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Talking out of your arse again John. House prices did rocket, house builders and developers are investing in the area now - unheard of even a couple of years ago.

Cars are a problem, they're an issue in any development, largely because of the lack of investment in transport and the over development of car based residential areas for a couple of generations. You'll know all about that coming from Milton Keynes and being so keen on building car stadiums with enormous car parks served by a single road!

As for being selfish, maybe there's something in that but not much. All publicy accessed sites with impinge on somebody for somebody elses benefit. On the flip side there's outside money pouring in to neighbourhoods which have local economies largely based on this income. It would appear that in your world you'd like to see a segregation of people, homes, businesses, venues etc. No doubt in your selfish world you'll be happy to see people working for low wages or getting a few hours extra in then losing a chunk of that in transport costs...at the same time you'll see a high street and a local shopping district die as Tesco rip the fabric out of historic neighbourhoods.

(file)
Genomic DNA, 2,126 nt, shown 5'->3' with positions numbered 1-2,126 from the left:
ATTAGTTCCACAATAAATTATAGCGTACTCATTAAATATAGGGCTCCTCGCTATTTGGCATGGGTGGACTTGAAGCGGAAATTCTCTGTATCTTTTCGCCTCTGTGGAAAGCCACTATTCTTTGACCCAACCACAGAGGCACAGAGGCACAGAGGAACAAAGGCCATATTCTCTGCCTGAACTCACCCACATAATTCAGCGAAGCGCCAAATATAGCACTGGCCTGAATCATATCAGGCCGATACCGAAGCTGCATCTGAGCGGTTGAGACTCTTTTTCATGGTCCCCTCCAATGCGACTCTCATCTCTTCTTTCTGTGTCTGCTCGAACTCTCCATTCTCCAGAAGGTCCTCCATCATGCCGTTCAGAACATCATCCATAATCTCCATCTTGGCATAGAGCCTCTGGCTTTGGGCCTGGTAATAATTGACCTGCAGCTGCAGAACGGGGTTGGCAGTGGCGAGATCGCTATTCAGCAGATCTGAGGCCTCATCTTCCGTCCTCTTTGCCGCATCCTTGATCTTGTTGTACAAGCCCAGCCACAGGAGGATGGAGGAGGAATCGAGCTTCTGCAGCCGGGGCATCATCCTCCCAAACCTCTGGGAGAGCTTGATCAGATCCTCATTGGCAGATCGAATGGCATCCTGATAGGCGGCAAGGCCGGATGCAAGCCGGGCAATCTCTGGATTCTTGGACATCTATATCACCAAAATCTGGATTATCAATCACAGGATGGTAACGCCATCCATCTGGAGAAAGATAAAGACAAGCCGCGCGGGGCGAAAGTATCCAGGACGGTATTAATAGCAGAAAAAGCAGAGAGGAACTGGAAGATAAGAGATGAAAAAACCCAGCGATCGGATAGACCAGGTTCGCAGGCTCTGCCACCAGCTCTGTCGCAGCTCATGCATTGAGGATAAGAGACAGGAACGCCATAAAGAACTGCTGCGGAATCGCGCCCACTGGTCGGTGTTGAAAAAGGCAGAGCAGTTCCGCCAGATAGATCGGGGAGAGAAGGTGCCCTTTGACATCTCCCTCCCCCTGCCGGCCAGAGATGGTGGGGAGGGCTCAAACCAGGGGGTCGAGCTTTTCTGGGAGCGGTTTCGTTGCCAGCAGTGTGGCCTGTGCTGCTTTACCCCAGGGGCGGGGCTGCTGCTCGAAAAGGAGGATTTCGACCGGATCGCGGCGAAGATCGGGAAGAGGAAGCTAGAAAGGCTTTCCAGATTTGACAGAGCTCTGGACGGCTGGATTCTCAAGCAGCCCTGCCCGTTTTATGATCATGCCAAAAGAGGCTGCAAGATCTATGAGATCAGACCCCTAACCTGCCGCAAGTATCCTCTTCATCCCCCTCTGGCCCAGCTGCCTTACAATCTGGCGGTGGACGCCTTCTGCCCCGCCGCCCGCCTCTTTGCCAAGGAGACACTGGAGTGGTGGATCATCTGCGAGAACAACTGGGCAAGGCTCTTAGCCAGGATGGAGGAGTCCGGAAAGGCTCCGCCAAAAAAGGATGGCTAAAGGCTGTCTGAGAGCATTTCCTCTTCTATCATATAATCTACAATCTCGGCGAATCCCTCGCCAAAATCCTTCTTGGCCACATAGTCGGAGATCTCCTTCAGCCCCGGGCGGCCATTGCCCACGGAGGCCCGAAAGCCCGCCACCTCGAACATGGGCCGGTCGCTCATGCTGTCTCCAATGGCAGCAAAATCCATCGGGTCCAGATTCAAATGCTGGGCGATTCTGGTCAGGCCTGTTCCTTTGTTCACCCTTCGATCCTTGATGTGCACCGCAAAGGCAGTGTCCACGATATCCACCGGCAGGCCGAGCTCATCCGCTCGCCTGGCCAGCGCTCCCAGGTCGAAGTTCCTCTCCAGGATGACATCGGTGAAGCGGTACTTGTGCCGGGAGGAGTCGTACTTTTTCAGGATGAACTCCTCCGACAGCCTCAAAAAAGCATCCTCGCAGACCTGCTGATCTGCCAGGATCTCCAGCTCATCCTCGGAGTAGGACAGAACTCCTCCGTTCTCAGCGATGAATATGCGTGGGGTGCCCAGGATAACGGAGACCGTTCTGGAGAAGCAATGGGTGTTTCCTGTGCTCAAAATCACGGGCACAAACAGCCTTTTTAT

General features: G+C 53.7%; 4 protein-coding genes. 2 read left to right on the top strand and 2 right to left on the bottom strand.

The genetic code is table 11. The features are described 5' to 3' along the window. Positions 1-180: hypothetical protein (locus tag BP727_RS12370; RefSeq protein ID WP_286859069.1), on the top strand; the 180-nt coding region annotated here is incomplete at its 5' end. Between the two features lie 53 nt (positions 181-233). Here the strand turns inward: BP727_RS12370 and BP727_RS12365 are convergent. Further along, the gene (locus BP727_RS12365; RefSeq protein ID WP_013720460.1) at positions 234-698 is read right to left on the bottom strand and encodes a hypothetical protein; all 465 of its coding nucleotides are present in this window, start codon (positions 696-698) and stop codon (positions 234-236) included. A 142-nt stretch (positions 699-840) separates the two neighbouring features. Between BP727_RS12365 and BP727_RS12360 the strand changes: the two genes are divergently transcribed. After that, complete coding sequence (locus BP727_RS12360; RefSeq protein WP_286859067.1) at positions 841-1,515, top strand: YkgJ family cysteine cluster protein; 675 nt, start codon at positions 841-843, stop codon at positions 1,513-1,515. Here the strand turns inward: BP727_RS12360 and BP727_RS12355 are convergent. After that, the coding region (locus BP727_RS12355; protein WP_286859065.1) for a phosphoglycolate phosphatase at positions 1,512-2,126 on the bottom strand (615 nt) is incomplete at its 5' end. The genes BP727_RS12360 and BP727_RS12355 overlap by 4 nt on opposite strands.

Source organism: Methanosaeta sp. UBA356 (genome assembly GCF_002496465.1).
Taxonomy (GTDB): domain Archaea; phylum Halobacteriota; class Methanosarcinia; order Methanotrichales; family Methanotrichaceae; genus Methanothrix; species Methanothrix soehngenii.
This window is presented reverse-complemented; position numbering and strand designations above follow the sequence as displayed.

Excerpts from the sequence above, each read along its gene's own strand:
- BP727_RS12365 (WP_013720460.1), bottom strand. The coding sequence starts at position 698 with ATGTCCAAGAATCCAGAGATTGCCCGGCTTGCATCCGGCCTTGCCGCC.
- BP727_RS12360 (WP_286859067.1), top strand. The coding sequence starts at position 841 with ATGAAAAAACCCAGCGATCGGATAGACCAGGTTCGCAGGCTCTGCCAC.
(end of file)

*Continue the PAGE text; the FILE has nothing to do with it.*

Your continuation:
Go away John, you spout the same shite time and again without offering much in return.